The following paragraphs from the Internet Archive online version of Lawrence’s Essays’s on British India has particular importance because it immediately precedes the 1857 Mutiny and the subsequent major shift in its status as it came under the direct control of the British government rather than that of the East India Company, a private company. — George P. Landow]
Left: A Company's Seapoy. 1815. Middle: Indian infantryman of 66th Regiment. 1830. Right: 38th Bengal Infantry; Native officer & sepoy. 1881. All three courtesy of the Anne S.K. Brown Military Collection, Brown University. [Click on images to enlarge them.]
It seems odd, even bizarre, that Sir Henry Lawrence, should begin an argument for making deserving Indian soldiers officers with the statement that “Native officers have long since been voted useless. They are great incumbrances in war; they are nonentities in peace.” The explanation of this apparent paradox begins to become clear when Lawrence, who served as Chief Commisioner in Oude and Provisional Governor-General of India in the 1840s, tells the reader,
Occasionally a lion-hearted old fellow of seventy will keep up with his company in a charge or on a forced march; but he forthwith dies of exhaustion, after having, perhaps for a year or more during the campaign, put the commissariat to the expense of carrying grain for him, three or four servants, a pony, and half or a whole camel. In quarters they have nothing to do but to brood over their position; to feel that they are nominally officers, and yet that the serjeant-major is liable to command them, and that beardless boys are every day put over them.
In other words, he objects to the East India Company's policy of promoting elderly Indian soldiers to what were essentially make-believe positions of authority, pointing out that “the motive of Government in having three native officers attached to each company and troop — who have nothing to do, and whose ages may be said to average sixty-two — must be their supposed moral influence with the sepoys, and the encouragement given to the latter by placing before their eyes their kinsmen promoted to such grades, and living comfortably and in honour among them.” If that was the government’s idea, says Lawrence,
how much more potent would this moral influence be, if the old men were comfortably seated under their own neem or mangoe trees, talking to their grandchildren and to the wondering villagers gathered around them, of the beneficence of the Honourable Company, instead of toiling in the hot winds on treasure parties, or vexing themselves under young European officers in petty and discomforting duties unsuitable to their age, in which, though they are present in person, they can scarcely be called performers. [24/25]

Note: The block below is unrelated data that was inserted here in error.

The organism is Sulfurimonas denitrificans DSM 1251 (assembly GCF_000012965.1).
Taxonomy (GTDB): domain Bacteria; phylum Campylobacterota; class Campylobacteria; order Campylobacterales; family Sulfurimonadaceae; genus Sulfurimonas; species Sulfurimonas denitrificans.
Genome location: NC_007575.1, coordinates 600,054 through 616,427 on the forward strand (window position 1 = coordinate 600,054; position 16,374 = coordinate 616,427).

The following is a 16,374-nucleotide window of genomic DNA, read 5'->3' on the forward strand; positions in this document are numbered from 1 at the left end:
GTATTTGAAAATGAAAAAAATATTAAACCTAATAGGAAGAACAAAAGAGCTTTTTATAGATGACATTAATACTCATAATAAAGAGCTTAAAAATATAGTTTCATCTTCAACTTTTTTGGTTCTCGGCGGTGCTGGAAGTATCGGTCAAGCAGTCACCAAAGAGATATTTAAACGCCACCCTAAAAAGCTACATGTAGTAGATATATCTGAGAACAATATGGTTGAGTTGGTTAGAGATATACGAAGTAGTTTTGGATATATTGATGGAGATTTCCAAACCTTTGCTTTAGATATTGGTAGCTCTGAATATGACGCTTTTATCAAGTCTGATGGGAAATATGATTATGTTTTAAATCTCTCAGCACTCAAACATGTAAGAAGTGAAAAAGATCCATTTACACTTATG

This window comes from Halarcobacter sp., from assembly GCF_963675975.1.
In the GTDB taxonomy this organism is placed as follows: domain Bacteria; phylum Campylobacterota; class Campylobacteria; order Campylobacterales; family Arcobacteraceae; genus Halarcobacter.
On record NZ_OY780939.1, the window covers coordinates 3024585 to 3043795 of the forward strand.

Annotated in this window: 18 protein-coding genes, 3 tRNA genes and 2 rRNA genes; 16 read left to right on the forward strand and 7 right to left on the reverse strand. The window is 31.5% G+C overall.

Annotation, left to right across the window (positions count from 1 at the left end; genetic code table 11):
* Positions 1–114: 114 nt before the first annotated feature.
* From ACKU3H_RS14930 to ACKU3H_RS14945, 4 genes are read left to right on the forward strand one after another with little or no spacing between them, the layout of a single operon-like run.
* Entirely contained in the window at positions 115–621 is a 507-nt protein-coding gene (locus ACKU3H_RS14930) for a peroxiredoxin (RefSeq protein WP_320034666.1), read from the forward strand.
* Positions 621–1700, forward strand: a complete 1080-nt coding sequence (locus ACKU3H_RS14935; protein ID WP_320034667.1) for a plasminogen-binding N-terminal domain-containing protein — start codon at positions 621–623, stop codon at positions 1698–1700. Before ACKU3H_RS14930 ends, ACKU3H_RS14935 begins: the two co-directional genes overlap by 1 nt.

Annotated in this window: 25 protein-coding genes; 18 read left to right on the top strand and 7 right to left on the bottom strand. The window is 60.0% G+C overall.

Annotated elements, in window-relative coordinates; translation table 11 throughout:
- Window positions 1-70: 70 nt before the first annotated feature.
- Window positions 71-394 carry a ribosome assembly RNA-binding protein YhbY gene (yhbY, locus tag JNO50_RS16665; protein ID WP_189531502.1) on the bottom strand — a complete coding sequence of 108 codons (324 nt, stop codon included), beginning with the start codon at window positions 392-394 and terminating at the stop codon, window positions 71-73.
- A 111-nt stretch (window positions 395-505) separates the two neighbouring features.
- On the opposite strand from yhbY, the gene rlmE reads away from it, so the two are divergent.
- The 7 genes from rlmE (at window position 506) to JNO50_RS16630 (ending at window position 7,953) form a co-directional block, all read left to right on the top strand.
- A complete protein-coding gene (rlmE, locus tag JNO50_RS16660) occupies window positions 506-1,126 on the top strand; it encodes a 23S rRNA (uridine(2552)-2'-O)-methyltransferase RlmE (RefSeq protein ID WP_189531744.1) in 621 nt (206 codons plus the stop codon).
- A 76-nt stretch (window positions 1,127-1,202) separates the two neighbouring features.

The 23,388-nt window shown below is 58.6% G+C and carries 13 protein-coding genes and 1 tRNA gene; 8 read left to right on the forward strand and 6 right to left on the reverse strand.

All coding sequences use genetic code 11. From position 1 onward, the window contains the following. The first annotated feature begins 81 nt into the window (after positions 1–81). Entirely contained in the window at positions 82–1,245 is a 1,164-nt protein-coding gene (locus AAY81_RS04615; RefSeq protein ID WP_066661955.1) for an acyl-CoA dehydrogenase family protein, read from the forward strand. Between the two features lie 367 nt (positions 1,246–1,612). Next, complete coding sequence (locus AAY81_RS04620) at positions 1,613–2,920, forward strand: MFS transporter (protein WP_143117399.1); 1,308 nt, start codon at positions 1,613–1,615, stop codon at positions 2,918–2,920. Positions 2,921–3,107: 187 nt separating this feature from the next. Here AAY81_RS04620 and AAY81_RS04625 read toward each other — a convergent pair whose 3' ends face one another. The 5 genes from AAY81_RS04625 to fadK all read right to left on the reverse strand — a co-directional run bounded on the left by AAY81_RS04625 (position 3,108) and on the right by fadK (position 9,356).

Lawrence points out that the “foundation-stones of our rule” in India are dependable, regularly paid salaries of its native troops and the equally important establishment of pensions for their long service. For most soldiers that security and reward are enough. For “the lower orders our service is a splendid one,” but “it offers no inducement to superior intellects, or more stirring, spirits. Men so endowed, knowing they can always gain their bread in any quarter, leave us in disgust, and rise to rank in foreign services.”
Indian Army Officers in the later yers of Victoria’s reign. Left: Indian Native Cavalry Officer. 1899. Middle: Kot Dafadar Major. 5th Bombay Cavalry. 1830. Right: Indian Native Cavalry. c. 1870-90. All three courtesy of the Anne S.K. Brown Military Collection, Brown University. [Click on images to enlarge them.]
Moreover, Lawrence presciently warns, “Did the times avail, they would raise standards of their own, and turn against us the discipline they learnt in our ranks.” He then offers several examples, including “commandants in the Mahrattah and Seikh service,” who began as “privates in our army.” Instead of losing such men to other, often enemy, armies, he urges the British government and the East India Company to “bind such men to our interests” with rank and powers of command, something particularly important “in a land, too, that, above all others, has been accustomed to see military merit rewarded, and to witness the successive rise of families from the lowest conditions.”
Lawrence, hardly the naive optimist, readily admits that “there is always danger in handling edged tools, but justice and liberality forge a stronger bond” than the present stinginess and suspicion. “We hold that no place or office should be absolutely barred to the native soldier, although the promotion of every individual should be grounded on his individual merits, and the requisite cautions be taken that he should not be tempted beyond his strength.” — the same advice he has for the promotion of English officers. Knowing how much the English liked to regard themselves as heirs of Rome and the Roman empire, he reminds his readers that the “grandsons of the Gauls who opposed Caesar, were senators of Rome” (25).
- Sir Henry Lawrence (sitemap/homepage)
- Lawrence’s memorial in Kolkata's St Paul's Cathedral
- Lawrence’s memorial in London's St Paul's Cathedral
- "Hole in the wall of the Residency made by shell that wounded Sir Henry Lawrence July 2 1857"
Lawrence, Sir Henry Montgomery. Essays, Military and Political, Written India. London: W. H. Allen, 1859. Internet Archive. Inline version of a copy in the University of California Library. Web. 7 November 2018.
Last modified 18 January 2019